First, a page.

Transferring Values—Not Just Wealth—to Your Heirs

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Many of us have thought about how to best transfer our wealth to our heirs someday. The process includes a wide spectrum of approaches either self-guided or guided by attorneys CPA’s, Advisors, Insurance agents, stockbrokers etc. Unfortunately, we see the typical approach that both the high net-worth, as well as the mass affluent, are guided by, only include, or focus mostly, on financial wealth. That translates to parents and grandparents with significant assets in all areas of True Wealth, often missing out and the result is they don’t spend enough time on passing along the values that helped them build, grow, and maintain all types of that wealth.

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Previously, we have discussed the idea of different types of wealth by referring to the “Brower Quadrant”. It breaks down wealth into a quadrant with the following categories, Financial, Core, Experience, and Contribution. Each of these quadrants has an overlay of the values your family legacy has in these areas.  It is important to address all areas you are living, as well as in your documents with instructions after you’ve passed, or a vacuum will be created.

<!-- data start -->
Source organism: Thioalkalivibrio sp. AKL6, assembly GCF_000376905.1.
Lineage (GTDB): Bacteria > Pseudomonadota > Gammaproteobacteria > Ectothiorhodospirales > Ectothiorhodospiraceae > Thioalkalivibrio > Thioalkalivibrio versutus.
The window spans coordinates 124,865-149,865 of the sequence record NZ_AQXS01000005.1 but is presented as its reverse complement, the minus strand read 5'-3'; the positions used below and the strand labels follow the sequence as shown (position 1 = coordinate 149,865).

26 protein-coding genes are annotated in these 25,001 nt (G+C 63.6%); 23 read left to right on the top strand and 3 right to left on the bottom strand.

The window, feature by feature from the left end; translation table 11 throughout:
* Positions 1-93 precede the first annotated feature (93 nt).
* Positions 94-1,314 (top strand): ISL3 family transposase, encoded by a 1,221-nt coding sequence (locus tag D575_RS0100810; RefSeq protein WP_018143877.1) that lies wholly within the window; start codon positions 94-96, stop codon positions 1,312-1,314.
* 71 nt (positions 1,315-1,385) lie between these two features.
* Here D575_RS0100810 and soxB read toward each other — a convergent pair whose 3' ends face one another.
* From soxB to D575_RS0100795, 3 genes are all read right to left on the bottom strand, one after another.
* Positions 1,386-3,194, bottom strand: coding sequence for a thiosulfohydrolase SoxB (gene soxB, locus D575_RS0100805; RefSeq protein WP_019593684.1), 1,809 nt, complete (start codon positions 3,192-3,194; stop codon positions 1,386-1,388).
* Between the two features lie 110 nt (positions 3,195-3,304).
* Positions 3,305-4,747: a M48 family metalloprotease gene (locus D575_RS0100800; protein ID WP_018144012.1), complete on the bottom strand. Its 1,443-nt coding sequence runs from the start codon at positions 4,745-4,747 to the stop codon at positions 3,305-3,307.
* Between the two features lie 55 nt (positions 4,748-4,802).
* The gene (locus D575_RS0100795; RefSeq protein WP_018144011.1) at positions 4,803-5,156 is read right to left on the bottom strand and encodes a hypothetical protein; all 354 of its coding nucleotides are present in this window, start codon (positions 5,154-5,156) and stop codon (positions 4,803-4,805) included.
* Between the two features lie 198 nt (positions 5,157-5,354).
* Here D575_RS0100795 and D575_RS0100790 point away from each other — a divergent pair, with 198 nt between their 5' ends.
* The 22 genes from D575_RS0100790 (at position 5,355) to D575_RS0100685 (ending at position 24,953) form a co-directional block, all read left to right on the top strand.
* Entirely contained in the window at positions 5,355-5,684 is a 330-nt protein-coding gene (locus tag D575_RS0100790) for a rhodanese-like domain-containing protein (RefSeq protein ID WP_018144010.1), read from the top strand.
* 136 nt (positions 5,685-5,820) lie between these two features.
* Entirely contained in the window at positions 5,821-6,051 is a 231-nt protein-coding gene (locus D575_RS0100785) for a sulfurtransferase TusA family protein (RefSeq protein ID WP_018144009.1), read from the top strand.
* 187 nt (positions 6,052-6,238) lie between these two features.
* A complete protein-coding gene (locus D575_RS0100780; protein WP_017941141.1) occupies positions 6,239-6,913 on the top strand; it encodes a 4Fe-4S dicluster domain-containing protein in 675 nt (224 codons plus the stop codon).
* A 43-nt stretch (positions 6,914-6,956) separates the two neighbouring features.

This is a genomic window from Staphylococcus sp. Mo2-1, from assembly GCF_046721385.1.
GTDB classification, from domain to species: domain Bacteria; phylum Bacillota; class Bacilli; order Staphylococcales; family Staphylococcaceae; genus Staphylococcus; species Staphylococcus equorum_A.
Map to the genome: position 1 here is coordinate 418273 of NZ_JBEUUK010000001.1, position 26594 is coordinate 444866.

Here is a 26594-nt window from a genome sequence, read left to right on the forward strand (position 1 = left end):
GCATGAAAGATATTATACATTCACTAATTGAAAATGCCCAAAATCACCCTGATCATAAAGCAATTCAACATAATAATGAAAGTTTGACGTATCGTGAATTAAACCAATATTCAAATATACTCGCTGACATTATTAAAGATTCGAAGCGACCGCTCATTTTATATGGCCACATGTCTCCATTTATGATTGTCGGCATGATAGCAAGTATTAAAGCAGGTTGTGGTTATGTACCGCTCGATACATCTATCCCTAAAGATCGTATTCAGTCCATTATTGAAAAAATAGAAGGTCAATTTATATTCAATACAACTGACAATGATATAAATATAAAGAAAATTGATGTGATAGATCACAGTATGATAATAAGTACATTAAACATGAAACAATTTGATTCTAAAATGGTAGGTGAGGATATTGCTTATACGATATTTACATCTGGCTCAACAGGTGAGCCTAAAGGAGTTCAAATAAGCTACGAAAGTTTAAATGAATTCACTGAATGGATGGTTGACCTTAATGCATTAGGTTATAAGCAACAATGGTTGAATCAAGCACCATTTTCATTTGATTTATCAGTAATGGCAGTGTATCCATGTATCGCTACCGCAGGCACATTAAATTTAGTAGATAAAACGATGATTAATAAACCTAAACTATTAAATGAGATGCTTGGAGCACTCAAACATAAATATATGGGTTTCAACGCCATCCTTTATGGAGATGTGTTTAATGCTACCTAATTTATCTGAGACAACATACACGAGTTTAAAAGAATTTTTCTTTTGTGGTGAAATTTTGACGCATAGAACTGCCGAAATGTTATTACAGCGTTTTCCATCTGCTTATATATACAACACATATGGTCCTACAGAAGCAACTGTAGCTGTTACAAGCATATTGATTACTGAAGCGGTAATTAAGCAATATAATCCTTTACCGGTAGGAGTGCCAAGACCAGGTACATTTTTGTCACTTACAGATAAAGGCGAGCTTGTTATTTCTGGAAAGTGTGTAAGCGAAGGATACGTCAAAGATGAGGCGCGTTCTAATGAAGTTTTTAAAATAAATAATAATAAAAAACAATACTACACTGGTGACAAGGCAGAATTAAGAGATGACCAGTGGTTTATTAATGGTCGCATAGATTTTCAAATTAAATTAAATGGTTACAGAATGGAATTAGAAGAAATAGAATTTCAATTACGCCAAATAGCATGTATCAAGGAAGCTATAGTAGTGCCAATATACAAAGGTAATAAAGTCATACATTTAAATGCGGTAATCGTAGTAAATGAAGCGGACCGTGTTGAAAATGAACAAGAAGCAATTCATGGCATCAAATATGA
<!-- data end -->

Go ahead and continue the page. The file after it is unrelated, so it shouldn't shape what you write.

The resulting “values vacuum” can potentially cause some big problems when either heirs inherit large, financial sums, or in any circumstances in their future life.

  • Too often, heirs blow through an inheritance.
  • Children might become complacent and might never develop the life skills needed to overcome adversity and generate their own success.
  • Wealth can even cause some heirs to believe that rules don’t apply to them, and they shouldn’t be held accountable for their bad actions.